“because those items are both over $100 I didn't feel comfortable just meeting wherever so I met there and there's. cameras and everything, so I felt really safe and secure.

Officer Braucht says police don’t actively monitor the spots all the time, but dispatch is available 24 hours a day 7 days a week.

And the site has Live video recording in case a transaction goes wrong.

The Escondido spot is in the parking lot by police headquarters on Centre City Parkway. The San Diego Police Department also has several locations.

You can find those at the city’s website.


Coming up.....

The term Latinx is gaining popularity across media outlets.

But while it resonates for some…

others aren’t into it..

That story…

After a quick break.

Midroll 2

Latino, Hispanic, Latinx, Chicano…

There are lots of different ways to express one’s Latinidad…or latin identity…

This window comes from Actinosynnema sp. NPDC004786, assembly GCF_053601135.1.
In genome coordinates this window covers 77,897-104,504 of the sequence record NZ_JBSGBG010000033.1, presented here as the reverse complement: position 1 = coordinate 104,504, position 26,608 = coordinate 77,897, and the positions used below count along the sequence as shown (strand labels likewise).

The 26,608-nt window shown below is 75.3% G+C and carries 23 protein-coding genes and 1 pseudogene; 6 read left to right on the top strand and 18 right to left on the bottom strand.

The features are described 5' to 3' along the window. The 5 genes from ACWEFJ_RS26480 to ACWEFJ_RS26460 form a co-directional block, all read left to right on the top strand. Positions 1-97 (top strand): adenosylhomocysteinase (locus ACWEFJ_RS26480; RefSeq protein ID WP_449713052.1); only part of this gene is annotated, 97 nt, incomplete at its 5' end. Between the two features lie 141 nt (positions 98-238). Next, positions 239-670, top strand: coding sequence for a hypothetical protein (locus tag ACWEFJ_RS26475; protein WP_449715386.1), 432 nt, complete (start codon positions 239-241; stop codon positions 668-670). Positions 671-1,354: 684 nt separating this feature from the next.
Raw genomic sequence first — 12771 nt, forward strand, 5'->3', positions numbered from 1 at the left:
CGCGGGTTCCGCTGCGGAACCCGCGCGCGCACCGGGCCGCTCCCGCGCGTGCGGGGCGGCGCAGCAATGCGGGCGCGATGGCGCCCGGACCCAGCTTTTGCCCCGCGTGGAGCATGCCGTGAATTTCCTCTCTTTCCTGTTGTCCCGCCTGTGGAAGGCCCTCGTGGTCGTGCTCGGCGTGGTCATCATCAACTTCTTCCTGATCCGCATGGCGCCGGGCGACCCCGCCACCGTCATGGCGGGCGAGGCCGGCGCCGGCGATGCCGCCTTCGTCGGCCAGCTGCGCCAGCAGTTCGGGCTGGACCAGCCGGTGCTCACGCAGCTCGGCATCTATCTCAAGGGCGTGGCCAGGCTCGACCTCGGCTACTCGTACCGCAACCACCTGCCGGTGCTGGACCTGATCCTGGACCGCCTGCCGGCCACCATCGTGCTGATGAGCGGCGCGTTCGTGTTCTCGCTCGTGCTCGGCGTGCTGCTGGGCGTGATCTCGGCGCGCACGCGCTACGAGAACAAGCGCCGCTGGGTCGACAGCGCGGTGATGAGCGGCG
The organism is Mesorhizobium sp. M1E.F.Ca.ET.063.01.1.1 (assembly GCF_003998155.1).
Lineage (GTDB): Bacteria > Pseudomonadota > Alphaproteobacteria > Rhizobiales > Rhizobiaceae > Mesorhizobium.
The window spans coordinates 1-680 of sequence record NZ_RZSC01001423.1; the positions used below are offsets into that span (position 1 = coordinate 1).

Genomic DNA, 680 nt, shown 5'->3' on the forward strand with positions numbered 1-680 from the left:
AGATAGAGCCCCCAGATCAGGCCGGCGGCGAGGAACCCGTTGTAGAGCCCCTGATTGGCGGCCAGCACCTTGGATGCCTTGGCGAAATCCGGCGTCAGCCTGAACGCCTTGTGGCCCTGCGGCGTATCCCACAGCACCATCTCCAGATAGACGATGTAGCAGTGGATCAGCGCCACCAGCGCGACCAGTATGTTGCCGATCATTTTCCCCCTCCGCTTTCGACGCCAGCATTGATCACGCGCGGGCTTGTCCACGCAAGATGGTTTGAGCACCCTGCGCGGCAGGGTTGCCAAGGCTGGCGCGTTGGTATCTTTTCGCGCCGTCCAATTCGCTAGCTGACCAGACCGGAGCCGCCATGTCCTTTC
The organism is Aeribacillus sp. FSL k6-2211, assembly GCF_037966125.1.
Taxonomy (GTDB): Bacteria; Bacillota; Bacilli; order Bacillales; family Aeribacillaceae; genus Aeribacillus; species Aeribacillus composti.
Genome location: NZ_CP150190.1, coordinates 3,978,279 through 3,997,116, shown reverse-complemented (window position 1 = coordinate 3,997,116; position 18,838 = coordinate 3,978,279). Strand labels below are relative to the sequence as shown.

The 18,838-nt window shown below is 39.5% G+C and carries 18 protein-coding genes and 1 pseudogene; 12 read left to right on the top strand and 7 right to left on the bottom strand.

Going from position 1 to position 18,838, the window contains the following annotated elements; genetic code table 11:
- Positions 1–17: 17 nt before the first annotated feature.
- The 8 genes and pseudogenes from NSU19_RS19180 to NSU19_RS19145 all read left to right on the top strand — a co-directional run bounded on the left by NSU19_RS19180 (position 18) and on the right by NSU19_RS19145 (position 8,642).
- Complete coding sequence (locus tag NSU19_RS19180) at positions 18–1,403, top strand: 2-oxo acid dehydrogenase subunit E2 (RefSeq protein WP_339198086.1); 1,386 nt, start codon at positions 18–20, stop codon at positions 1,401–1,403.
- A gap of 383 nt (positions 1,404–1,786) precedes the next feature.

Race and Equity Reporter Cristina Kim talks with community members about the different ways they identify and how they feel about the term Latinx.


The way people choose to identify is always changing…. especially when it comes to defining Latinidad, or anyone of Latin American descent, here in the United States.

At KPBS we’re now using the term LatinX, which is a non-binary way of saying Latino or Latina... in an effort to be as inclusive as possible.

But we know it’s not definitive and has proved controversial… because how we identify and are identified by others can get, well, personal.

And that’s something UC San Diego Professor Ariana Ruiz, who teaches about Latinidad, knows all too well